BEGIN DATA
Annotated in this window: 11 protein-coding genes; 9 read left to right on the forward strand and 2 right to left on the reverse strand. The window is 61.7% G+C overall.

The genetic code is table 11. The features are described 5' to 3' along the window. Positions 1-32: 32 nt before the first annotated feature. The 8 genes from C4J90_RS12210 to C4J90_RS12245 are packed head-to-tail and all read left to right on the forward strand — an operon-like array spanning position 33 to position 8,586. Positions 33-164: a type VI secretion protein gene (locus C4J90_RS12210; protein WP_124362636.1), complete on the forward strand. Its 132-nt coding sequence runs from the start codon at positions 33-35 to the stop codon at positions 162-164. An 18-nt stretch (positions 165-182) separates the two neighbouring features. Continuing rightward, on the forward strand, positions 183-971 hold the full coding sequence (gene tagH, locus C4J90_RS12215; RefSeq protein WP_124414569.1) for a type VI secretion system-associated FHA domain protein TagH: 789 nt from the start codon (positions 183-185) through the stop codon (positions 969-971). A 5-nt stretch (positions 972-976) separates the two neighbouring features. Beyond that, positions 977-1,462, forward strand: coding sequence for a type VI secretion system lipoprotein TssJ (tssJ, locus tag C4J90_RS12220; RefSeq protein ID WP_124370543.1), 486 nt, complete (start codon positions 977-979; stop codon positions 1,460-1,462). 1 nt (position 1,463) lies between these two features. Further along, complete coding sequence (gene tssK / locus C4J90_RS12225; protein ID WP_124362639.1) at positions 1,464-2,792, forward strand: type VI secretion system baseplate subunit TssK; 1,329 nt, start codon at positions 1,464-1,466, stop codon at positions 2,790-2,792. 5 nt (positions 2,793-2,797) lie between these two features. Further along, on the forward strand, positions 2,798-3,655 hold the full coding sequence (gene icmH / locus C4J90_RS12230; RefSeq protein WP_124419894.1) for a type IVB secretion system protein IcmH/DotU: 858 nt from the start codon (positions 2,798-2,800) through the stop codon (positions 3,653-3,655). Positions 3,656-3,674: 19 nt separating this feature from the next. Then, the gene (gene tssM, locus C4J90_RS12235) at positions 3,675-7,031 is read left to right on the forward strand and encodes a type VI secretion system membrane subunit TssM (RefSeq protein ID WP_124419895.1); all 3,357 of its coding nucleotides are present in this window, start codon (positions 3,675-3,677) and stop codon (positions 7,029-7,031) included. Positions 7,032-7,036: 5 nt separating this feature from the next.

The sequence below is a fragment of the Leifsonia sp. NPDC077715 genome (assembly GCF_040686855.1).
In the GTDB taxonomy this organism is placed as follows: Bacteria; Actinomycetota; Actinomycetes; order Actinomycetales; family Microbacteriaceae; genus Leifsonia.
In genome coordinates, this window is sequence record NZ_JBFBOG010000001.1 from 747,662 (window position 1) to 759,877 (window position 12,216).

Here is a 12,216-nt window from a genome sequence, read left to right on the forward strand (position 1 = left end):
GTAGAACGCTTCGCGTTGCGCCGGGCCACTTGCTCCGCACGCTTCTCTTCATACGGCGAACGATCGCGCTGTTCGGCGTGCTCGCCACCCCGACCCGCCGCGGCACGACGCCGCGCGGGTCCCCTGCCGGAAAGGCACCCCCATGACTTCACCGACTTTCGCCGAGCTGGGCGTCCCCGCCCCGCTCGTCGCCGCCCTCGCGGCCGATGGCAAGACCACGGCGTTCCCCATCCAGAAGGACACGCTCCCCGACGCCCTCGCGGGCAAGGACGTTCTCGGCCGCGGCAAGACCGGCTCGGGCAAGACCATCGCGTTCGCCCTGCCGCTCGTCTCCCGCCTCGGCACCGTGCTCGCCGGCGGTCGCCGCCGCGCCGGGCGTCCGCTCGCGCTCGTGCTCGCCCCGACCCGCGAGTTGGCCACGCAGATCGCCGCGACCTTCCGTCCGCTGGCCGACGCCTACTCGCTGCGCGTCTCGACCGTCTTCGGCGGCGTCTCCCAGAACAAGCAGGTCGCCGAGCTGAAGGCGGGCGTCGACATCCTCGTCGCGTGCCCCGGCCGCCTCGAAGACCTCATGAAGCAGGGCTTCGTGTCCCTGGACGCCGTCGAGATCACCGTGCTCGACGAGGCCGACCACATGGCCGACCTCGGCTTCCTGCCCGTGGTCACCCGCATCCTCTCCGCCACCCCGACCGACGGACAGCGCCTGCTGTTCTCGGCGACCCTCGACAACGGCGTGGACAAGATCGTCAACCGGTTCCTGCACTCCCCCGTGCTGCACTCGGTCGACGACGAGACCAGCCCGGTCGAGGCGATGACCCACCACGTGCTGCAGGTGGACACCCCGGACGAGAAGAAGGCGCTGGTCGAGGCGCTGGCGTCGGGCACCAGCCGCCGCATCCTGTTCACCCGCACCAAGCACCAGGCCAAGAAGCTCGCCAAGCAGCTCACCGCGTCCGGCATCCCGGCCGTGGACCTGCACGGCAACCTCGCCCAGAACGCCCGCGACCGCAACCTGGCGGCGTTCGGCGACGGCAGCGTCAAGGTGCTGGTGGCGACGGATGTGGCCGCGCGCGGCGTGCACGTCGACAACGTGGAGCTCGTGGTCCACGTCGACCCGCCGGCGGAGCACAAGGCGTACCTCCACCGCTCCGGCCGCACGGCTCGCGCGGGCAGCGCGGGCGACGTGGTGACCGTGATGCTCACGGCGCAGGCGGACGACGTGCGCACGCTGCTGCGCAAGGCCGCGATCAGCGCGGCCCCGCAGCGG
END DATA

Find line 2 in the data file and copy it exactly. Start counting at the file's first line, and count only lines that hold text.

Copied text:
The genetic code is table 11. The features are described 5' to 3' along the window. Positions 1-32: 32 nt before the first annotated feature. The 8 genes from C4J90_RS12210 to C4J90_RS12245 are packed head-to-tail and all read left to right on the forward strand — an operon-like array spanning position 33 to position 8,586. Positions 33-164: a type VI secretion protein gene (locus C4J90_RS12210; protein WP_124362636.1), complete on the forward strand. Its 132-nt coding sequence runs from the start codon at positions 33-35 to the stop codon at positions 162-164. An 18-nt stretch (positions 165-182) separates the two neighbouring features. Continuing rightward, on the forward strand, positions 183-971 hold the full coding sequence (gene tagH, locus C4J90_RS12215; RefSeq protein WP_124414569.1) for a type VI secretion system-associated FHA domain protein TagH: 789 nt from the start codon (positions 183-185) through the stop codon (positions 969-971). A 5-nt stretch (positions 972-976) separates the two neighbouring features. Beyond that, positions 977-1,462, forward strand: coding sequence for a type VI secretion system lipoprotein TssJ (tssJ, locus tag C4J90_RS12220; RefSeq protein ID WP_124370543.1), 486 nt, complete (start codon positions 977-979; stop codon positions 1,460-1,462). 1 nt (position 1,463) lies between these two features. Further along, complete coding sequence (gene tssK / locus C4J90_RS12225; protein ID WP_124362639.1) at positions 1,464-2,792, forward strand: type VI secretion system baseplate subunit TssK; 1,329 nt, start codon at positions 1,464-1,466, stop codon at positions 2,790-2,792. 5 nt (positions 2,793-2,797) lie between these two features. Further along, on the forward strand, positions 2,798-3,655 hold the full coding sequence (gene icmH / locus C4J90_RS12230; RefSeq protein WP_124419894.1) for a type IVB secretion system protein IcmH/DotU: 858 nt from the start codon (positions 2,798-2,800) through the stop codon (positions 3,653-3,655). Positions 3,656-3,674: 19 nt separating this feature from the next. Then, the gene (gene tssM, locus C4J90_RS12235) at positions 3,675-7,031 is read left to right on the forward strand and encodes a type VI secretion system membrane subunit TssM (RefSeq protein ID WP_124419895.1); all 3,357 of its coding nucleotides are present in this window, start codon (positions 3,675-3,677) and stop codon (positions 7,029-7,031) included. Positions 7,032-7,036: 5 nt separating this feature from the next.